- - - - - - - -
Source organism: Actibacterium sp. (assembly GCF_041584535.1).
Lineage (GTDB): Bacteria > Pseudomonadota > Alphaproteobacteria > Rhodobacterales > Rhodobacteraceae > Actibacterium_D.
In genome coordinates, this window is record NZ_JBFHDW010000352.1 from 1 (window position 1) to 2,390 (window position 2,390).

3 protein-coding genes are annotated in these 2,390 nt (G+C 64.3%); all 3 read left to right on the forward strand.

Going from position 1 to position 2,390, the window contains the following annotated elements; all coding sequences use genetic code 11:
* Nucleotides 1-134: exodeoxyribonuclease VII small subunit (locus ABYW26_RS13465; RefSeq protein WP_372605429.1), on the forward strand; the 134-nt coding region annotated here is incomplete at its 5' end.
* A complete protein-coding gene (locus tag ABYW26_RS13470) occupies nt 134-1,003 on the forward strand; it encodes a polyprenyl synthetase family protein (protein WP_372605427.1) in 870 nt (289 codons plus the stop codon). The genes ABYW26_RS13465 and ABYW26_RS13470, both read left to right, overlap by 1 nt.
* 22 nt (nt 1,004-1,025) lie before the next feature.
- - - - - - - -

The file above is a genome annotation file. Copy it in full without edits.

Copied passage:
Source organism: Actibacterium sp. (assembly GCF_041584535.1).
Lineage (GTDB): Bacteria > Pseudomonadota > Alphaproteobacteria > Rhodobacterales > Rhodobacteraceae > Actibacterium_D.
In genome coordinates, this window is record NZ_JBFHDW010000352.1 from 1 (window position 1) to 2,390 (window position 2,390).

3 protein-coding genes are annotated in these 2,390 nt (G+C 64.3%); all 3 read left to right on the forward strand.

Going from position 1 to position 2,390, the window contains the following annotated elements; all coding sequences use genetic code 11:
* Nucleotides 1-134: exodeoxyribonuclease VII small subunit (locus ABYW26_RS13465; RefSeq protein WP_372605429.1), on the forward strand; the 134-nt coding region annotated here is incomplete at its 5' end.
* A complete protein-coding gene (locus tag ABYW26_RS13470) occupies nt 134-1,003 on the forward strand; it encodes a polyprenyl synthetase family protein (protein WP_372605427.1) in 870 nt (289 codons plus the stop codon). The genes ABYW26_RS13465 and ABYW26_RS13470, both read left to right, overlap by 1 nt.
* 22 nt (nt 1,004-1,025) lie before the next feature.